60 Years of Russian Photography

From Stalin to Putin

Also of note at Spring Street are Valery Shchekoldin's poignant black-and-white photos, which mine the Soviet/Russian vein of bleakness and tragedy. His 1990 portrait of a man with a shaved head sitting at an ancient industrial sewing machine was taken in a Murmansk prison camp. The polluted city of Murmansk, with its near-arctic cold, was once characterized by a BBC reporter as "the most hellish place on earth." The man stares back at the camera with self-possession. You wonder if he's a criminal or a dissident. How did he wind up here?

Other bleak Shchekoldin images capture inmates in the dirt courtyard of what appears to be an insane asylum, and heartbreaking scenes of warehoused children with Down syndrome, leg braces and crutches. His 1981 image captures scared and miserable-looking conscripts lined up at a recruiting station for their two-year mandatory service, a universally atrocious experience that is reportedly still rife today with abuse and hazing. Conscripts would be sent as far from home as possible. A friend of mine in St. Petersburg was shipped out to serve in Sakhalin, an island just north of Japan. The theory at the time, as explained to me, was that you'd be more apt to fire on civilians if they weren't your friends and family. Today, the service is reduced to 12 months, and the connected, clever and cash-flush have more options to avoid it.

Photographer Alexander Chernogrivov offers a comparatively cheerful respite. Works from his 2004-2007 series Fairy-Tales fancifully alter images of St. Petersburg. Done in the darkroom rather than digitally, Chernogrivov's highly silhouetted photos place a giant spider hanging over a canal bridge, or the goofy outline of a plastic tyrannosaurus rex striding open-jawed over another bridge, oblivious to other pedestrians. The wobbly images look like they were shot from reflections in the canal, adding to the charmingly otherworldly feel.

Alexander Abaza's 1973 photo of the stark black silhouettes of workers is a wonderful, graphically powerful image.
Courtesy of FotoFest
Alexander Abaza's 1973 photo of the stark black silhouettes of workers is a wonderful, graphically powerful image.
Emanuil Evzerikhin's dramatic 1950 photo depicts a parade celebrating the October Revolution.
Courtesy of FotoFest
Emanuil Evzerikhin's dramatic 1950 photo depicts a parade celebrating the October Revolution.


FotoFest 2012 Biennial

All exhibitions run through April 29, 713-223-5522.

"After Stalin, 'The Thaw,' The Re-emergence of the Personal Voice (Late 1940s-1970s)"
Williams Tower Gallery, 2800 Post Oak.

"Perestroika: Liberalization and Experimentation — The mid/late 1980s-2010s"
Spring Street Studios, 1824 Spring St.
Winter Street Studios, 2101 Winter St.

"The Young Generation (2007-2012)"
FotoFest Headquarters at Vine Street Studios, 1113 Vine St.

There is a wealth of other work from "Perestroika" at Winter Street, and Sergey Maximishin's color photographs capture contemporary Russia. His chiaroscuro portrait of Russian leader Vladimir Putin looks just like an amalgam of every James Bond villain ever. His image of Young Pioneers (Communist boy scouts) saluting an elderly Komsomol (Communist Union of Youth) veteran in Lenin's old apartment documents the Soviet nostalgia felt by some. Meanwhile the photograph shot in the St. Petersburg restaurant Illyich's Call shows a young woman in a sexy, short-skirted USSR-esque uniform polishing the head of Lenin in the Soviet-red decor. It sums up the irony and camp that marks many young Russians' view of the Soviet period.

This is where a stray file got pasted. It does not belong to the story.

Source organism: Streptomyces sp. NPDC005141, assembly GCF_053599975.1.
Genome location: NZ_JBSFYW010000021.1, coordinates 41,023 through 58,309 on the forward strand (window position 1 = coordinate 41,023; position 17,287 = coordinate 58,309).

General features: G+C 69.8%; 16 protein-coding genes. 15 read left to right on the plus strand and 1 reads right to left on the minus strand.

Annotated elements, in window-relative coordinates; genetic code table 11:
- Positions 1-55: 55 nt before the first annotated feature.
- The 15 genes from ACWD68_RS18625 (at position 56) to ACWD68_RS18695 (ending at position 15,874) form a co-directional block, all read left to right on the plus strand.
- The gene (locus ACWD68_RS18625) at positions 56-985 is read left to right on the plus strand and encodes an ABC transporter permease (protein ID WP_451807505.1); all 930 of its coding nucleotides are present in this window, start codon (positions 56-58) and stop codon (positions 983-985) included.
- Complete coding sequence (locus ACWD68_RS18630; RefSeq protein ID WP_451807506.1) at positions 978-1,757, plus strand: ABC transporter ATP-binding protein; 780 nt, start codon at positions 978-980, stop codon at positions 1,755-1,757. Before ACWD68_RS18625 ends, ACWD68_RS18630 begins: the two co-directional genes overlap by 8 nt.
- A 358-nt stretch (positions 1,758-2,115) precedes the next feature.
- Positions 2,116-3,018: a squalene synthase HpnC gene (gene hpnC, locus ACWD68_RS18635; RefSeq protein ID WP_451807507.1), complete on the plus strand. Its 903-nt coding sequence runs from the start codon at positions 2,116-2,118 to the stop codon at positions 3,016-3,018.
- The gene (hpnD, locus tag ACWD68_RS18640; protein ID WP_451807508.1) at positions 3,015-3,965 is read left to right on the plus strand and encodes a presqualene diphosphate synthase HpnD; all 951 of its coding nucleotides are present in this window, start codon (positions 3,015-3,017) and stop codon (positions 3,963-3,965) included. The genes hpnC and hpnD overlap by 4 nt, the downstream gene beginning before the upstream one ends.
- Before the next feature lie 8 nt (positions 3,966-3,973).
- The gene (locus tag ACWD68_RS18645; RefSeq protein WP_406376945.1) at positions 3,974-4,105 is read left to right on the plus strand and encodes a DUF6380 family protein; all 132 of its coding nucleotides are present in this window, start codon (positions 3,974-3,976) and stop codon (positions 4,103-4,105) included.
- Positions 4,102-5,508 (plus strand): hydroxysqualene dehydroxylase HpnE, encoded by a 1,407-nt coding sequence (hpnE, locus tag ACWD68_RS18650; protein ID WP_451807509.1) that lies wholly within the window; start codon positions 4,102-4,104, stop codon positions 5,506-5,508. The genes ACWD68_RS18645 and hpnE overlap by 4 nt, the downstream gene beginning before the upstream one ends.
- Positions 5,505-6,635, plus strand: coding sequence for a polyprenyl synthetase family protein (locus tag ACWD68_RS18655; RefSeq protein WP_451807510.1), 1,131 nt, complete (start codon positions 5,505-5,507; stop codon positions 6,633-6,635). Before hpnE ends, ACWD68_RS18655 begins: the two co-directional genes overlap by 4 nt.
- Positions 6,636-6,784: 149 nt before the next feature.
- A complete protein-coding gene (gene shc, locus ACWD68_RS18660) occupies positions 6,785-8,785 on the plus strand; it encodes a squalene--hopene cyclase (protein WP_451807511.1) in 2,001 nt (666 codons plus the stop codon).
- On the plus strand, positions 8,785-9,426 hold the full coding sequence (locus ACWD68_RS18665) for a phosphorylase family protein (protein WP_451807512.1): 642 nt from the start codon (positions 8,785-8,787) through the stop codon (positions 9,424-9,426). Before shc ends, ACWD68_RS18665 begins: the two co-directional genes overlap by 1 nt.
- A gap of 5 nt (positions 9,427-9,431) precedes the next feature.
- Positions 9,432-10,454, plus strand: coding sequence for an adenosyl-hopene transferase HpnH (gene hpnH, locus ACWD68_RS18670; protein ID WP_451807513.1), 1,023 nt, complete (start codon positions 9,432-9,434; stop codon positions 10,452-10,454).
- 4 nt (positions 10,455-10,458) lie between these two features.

Also at Winter Street are Russian photojournalist Yury Kozyrev's 2011 images of Libya. Their non-Russian content may feel a little off in the context of all the other work, but the images are fabulous. The dynamic images of Libyans in street clothes and random bits of camouflage powerfully convey the rag-tag chaos of the revolution and the participation of average citizens.

The most recent work by emerging artists is on at FotoFest headquarters in "The Young Generation (2007-2012)." Although it features some strong images, I found this the least interesting of the Russian exhibitions. Some of the work just came across as run-of-the mill in the larger international context of contemporary photography. Anna Skladmann's portraits of privileged young Russians — children of the wealthy New Russians — posing themselves rely too heavily on the novelty and stereotype of the oligarchs. This kind of thing has been done before and better in Daniela Rossell's "Ricas y Famosas," which tackled the same topic in Mexico with more interesting results.

Denis Tarasov's series is more interesting. Russian Cossacks Patrol photographs a summer training camp organized by a sort of paramilitary organization trying to tie itself to the Cossack tradition. The images of camo, kids, rifles and an Orthodox priest firing a handgun capture a blend of nationalism, religion and militarism with very American parallels.

Images from Ivan Mikhailov's 2009-2010 series "Playground" capture bittersweet nostalgia. Mikhailov photographs space race-era play structures from the Soviet period. Brightly colored rocket-shaped jungle gyms, slides and playhouses stand forlorn and worse for the wear in unpeopled public parks. They read as memories of, and monuments to, the faded hopes and dreams of childhood.

From Stalin and political propaganda to images of the overprivileged spawn of oligarchs, this year's FotoFest is a fast-forward through 60-plus years of Russian photography and history. It's a lot to take in, but it's worth it. The Biennial's shows close this Sunday, and with 142 artists on view in these three exhibitions, there is so much more to see. Hurry.

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